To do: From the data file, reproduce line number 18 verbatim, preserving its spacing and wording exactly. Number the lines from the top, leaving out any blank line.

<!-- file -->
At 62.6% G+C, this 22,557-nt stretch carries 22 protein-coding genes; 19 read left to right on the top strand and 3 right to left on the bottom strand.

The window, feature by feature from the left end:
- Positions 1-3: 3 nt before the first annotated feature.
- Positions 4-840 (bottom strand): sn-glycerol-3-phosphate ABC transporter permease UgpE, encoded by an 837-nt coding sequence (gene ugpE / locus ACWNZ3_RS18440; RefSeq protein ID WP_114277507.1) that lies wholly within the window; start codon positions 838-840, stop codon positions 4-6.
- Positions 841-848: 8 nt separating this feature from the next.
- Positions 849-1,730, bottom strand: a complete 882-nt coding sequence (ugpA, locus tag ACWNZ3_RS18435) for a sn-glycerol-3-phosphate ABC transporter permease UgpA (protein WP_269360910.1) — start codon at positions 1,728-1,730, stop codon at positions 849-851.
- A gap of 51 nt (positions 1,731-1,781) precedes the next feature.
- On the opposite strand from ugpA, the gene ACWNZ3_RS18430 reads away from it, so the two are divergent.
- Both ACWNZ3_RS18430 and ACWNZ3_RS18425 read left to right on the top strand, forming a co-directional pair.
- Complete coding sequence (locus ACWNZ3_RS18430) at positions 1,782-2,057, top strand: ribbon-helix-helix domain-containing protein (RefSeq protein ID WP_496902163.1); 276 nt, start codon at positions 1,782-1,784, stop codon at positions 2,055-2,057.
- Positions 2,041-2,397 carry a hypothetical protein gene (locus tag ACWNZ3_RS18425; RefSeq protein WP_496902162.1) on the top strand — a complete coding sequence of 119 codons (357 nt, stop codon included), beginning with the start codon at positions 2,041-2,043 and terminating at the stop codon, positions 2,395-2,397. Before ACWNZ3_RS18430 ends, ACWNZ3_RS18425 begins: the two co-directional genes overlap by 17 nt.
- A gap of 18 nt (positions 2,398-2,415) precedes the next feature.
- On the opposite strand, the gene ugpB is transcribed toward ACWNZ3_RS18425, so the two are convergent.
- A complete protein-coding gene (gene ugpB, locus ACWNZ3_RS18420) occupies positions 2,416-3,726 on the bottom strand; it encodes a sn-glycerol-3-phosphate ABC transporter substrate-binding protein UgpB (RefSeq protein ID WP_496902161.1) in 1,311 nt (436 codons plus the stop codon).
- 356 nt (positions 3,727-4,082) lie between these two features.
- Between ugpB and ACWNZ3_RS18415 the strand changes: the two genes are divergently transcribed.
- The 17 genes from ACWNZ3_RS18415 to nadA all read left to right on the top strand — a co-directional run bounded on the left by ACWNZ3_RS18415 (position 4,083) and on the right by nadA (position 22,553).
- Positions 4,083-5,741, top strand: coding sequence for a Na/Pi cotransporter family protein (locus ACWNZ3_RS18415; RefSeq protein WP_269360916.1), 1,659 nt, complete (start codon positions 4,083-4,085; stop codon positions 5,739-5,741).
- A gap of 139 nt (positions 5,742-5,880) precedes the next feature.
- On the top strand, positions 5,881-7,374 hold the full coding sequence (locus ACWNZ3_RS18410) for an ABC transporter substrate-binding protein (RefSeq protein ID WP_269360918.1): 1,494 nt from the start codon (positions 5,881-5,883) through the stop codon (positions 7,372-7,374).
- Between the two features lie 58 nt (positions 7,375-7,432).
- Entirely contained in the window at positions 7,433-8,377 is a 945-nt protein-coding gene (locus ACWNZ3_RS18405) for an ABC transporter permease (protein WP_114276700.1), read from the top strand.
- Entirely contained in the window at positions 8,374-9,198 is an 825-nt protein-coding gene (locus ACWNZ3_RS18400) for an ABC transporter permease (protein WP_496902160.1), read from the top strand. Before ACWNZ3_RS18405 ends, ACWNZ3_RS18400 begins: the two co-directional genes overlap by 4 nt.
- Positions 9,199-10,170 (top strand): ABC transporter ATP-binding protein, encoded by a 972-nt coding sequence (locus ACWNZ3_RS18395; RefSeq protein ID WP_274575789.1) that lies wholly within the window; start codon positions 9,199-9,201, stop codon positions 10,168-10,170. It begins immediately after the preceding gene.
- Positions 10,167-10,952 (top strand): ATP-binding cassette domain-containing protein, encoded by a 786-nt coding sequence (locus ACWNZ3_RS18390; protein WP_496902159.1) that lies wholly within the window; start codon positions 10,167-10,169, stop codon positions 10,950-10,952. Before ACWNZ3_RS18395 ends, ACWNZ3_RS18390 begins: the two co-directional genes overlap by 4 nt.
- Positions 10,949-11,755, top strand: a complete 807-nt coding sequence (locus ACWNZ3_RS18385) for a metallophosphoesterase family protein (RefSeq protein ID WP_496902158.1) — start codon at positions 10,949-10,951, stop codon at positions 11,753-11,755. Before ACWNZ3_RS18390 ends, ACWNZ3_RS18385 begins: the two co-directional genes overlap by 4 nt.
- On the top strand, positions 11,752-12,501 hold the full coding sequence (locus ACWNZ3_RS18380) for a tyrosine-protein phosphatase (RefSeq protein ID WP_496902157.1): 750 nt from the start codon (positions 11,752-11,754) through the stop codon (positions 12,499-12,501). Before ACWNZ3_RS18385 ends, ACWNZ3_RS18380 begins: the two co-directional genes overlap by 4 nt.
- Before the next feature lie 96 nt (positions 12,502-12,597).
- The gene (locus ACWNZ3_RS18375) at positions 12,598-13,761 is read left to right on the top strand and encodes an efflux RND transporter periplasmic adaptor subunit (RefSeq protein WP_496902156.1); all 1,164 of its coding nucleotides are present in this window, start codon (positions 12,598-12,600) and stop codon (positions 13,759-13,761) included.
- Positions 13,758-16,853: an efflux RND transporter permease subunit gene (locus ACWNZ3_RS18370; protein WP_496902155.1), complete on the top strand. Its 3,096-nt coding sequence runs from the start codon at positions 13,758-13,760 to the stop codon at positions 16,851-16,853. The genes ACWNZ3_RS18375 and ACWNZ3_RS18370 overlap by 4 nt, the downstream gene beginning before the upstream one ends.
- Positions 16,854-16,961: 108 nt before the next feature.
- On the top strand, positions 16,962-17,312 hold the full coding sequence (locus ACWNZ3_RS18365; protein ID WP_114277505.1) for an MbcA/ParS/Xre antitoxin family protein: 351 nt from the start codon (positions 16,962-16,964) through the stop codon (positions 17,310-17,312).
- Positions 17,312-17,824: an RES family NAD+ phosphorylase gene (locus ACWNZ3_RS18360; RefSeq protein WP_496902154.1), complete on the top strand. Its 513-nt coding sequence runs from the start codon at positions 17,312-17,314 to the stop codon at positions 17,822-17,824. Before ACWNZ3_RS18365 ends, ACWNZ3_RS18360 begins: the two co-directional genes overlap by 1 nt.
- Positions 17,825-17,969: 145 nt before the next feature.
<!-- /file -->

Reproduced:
- Positions 4,083-5,741, top strand: coding sequence for a Na/Pi cotransporter family protein (locus ACWNZ3_RS18415; RefSeq protein WP_269360916.1), 1,659 nt, complete (start codon positions 4,083-4,085; stop codon positions 5,739-5,741).